For many of us in the United States owning a home is considered “The American Dream”. After the great recession and the housing meltdown some have begun to question the wisdom of that assumption. So, the question becomes, is it better to buy or rent? As with many great questions in life the answer is, it depends.
One of the most important items to consider before making a decision to rent or buy is how long one intends to stay in the area.
Generally speaking, if you intend to stay in the home for a longer period of time, the benefits of owning a home can start to swing the pendulum toward better to buy. In addition to building equity, home owners get the benefits of tax deductions, no capital gains tax (up to certain limits) and the freedom to make modifications if they see fit. Further, a home could be a great hedge against inflation. These advantages can be significant monetarily.
On the other side of the coin if one is buying “short term” it could be tough to recoup their investment. This is due to the buyer paying a myriad of closing cost and anywhere from five to seven percent of the value of the home when it comes time to sell. This is compounded by the fact that in the first few years of ownership most of the mortgage payment is applied to interest and producing very little equity for the owner. To boot, owning a home naturally comes with maintenance cost. All these factors can make it tough for the short-term home owner to turn a decent profit. What about renting the home out if you need to move shortly after you buy? That can be a great option but often times rental rates are less than the cost to own. Additionally, a property management company can charge as much as 10%. These factors could combine to leave you in a state of negative cash flow until rents catch up with your mortgage.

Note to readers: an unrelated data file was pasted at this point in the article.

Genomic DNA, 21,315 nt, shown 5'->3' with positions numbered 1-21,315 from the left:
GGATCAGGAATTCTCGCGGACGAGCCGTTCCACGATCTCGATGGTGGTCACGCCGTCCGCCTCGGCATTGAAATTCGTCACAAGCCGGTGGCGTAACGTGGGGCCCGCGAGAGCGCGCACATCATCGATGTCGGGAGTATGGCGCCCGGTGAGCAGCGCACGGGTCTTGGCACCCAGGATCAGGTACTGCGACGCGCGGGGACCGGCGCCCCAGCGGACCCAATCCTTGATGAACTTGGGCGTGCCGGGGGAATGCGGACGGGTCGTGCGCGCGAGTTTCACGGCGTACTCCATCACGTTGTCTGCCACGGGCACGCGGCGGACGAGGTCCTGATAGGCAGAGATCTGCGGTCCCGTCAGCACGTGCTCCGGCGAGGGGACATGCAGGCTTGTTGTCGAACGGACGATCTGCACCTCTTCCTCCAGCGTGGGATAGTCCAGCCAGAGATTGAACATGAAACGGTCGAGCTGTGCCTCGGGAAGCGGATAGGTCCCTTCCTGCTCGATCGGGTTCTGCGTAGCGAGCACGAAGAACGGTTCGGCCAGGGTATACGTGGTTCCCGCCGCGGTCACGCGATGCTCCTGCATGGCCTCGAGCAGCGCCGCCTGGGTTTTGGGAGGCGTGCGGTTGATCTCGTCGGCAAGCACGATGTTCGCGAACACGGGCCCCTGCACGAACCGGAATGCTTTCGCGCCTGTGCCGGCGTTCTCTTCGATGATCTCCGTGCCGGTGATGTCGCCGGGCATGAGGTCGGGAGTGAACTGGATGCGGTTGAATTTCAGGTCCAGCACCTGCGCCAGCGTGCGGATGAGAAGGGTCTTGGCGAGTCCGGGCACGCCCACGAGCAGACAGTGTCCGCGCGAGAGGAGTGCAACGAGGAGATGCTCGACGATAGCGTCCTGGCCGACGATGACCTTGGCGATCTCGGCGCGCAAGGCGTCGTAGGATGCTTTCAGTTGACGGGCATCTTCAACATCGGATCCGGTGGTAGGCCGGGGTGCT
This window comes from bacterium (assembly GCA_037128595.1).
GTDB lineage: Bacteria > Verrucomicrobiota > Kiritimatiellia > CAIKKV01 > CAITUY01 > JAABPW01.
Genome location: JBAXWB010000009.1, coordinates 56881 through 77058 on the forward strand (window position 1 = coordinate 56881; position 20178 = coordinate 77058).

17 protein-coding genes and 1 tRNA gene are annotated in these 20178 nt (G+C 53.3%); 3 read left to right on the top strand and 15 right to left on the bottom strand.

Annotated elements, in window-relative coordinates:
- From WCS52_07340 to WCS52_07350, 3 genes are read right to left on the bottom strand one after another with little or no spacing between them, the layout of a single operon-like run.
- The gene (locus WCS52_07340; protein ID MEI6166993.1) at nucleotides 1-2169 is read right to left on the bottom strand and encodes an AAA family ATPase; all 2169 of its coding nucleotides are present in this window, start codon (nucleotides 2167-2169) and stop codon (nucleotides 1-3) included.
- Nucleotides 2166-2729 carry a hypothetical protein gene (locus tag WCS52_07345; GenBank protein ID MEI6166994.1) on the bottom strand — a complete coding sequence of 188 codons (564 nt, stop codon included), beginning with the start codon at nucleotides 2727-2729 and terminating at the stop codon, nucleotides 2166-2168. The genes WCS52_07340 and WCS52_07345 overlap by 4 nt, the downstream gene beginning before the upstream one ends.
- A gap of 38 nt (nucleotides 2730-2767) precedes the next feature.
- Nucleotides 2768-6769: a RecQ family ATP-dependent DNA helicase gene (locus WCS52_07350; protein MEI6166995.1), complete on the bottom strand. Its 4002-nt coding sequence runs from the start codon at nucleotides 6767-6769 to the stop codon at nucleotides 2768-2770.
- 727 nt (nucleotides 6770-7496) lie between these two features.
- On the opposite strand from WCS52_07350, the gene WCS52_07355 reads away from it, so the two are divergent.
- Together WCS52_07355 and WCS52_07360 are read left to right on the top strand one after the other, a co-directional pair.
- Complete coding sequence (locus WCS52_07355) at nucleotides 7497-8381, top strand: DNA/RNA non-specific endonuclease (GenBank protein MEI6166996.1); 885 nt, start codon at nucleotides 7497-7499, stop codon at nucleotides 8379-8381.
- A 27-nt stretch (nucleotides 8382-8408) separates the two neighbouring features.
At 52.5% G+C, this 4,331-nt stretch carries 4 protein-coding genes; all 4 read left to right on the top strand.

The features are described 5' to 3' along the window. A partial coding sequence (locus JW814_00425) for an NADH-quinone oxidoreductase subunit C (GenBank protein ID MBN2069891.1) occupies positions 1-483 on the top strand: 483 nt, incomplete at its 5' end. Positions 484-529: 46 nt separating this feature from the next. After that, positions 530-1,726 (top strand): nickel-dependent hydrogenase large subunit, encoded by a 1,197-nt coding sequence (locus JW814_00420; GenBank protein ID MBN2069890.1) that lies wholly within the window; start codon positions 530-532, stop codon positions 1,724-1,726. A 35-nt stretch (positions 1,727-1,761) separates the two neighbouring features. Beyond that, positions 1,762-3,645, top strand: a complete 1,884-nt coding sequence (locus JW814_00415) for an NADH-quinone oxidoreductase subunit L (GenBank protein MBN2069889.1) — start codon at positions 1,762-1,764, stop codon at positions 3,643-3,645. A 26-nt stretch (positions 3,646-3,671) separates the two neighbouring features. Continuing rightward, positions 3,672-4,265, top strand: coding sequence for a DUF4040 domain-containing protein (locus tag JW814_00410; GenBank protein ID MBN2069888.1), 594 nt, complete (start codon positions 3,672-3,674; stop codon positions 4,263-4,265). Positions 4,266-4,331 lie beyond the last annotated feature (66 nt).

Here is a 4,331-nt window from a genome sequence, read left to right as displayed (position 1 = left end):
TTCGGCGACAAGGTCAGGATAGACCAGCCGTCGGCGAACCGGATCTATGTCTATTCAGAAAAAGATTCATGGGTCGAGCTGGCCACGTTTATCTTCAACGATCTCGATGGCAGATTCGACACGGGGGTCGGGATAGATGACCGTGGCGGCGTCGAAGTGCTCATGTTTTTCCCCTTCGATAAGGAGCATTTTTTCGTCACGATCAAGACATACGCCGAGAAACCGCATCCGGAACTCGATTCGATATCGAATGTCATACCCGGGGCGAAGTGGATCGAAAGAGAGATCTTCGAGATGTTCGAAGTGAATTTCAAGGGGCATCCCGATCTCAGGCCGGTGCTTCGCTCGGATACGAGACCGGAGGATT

That is why renting in the short term can offer some advantages. Additionally, renting does bring with it some other significant benefits. Often the cost to rent is a fraction of the cost to own. This fact alone could allow a family that couldn’t afford to own in a particular area gain access to a community, or perhaps a great school district, that otherwise would be out of reach. And, of course, maintenance is generally on the landlord. Not only does the renter usually not pay for maintenance but if something goes wrong they just pick up the phone and transfer that problem to the owner. The renter can also look for leases that provide the flexibility they are looking for. This enables the renter to be relatively nimble and move on when ready.
In the end the decision to rent or own will not only be based on your timeline but also on your values and priorities. There are key advantages and disadvantages to both strategies that should be weighed carefully when asking yourself, “is it better to buy or rent?”
Jeff Rotherham is a CERTIFIED FINANCIAL PLANNER™ with an extensive background in personal finance. He is transitioning out of his full time career with the Navy into his new role as Director of Financial Planning with The Gensler Group. Jeff is a long time Coronado local and family man. He is passionate about helping people with their financial planning and excited about his future with The Gensler Group.
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